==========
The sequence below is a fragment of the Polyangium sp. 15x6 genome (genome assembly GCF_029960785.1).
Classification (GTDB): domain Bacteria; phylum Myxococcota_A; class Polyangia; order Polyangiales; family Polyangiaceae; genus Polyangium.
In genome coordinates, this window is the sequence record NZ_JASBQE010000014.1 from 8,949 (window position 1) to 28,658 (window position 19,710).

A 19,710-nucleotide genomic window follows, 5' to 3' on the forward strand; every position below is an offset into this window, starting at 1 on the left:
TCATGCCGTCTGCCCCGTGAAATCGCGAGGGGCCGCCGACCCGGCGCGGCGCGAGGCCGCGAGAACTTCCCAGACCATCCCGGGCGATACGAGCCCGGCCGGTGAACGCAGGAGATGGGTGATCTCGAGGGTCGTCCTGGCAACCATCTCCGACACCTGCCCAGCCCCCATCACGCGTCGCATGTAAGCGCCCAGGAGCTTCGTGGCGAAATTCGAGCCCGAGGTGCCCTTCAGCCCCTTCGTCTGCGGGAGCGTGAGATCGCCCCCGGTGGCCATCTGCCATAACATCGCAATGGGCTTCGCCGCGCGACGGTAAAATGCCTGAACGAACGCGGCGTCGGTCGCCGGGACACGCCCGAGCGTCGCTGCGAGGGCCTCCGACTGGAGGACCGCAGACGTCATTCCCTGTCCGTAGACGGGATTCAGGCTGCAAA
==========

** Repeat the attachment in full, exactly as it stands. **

The sequence below is a fragment of the Polyangium sp. 15x6 genome (genome assembly GCF_029960785.1).
Classification (GTDB): domain Bacteria; phylum Myxococcota_A; class Polyangia; order Polyangiales; family Polyangiaceae; genus Polyangium.
In genome coordinates, this window is the sequence record NZ_JASBQE010000014.1 from 8,949 (window position 1) to 28,658 (window position 19,710).

A 19,710-nucleotide genomic window follows, 5' to 3' on the forward strand; every position below is an offset into this window, starting at 1 on the left:
TCATGCCGTCTGCCCCGTGAAATCGCGAGGGGCCGCCGACCCGGCGCGGCGCGAGGCCGCGAGAACTTCCCAGACCATCCCGGGCGATACGAGCCCGGCCGGTGAACGCAGGAGATGGGTGATCTCGAGGGTCGTCCTGGCAACCATCTCCGACACCTGCCCAGCCCCCATCACGCGTCGCATGTAAGCGCCCAGGAGCTTCGTGGCGAAATTCGAGCCCGAGGTGCCCTTCAGCCCCTTCGTCTGCGGGAGCGTGAGATCGCCCCCGGTGGCCATCTGCCATAACATCGCAATGGGCTTCGCCGCGCGACGGTAAAATGCCTGAACGAACGCGGCGTCGGTCGCCGGGACACGCCCGAGCGTCGCTGCGAGGGCCTCCGACTGGAGGACCGCAGACGTCATTCCCTGTCCGTAGACGGGATTCAGGCTGCAAA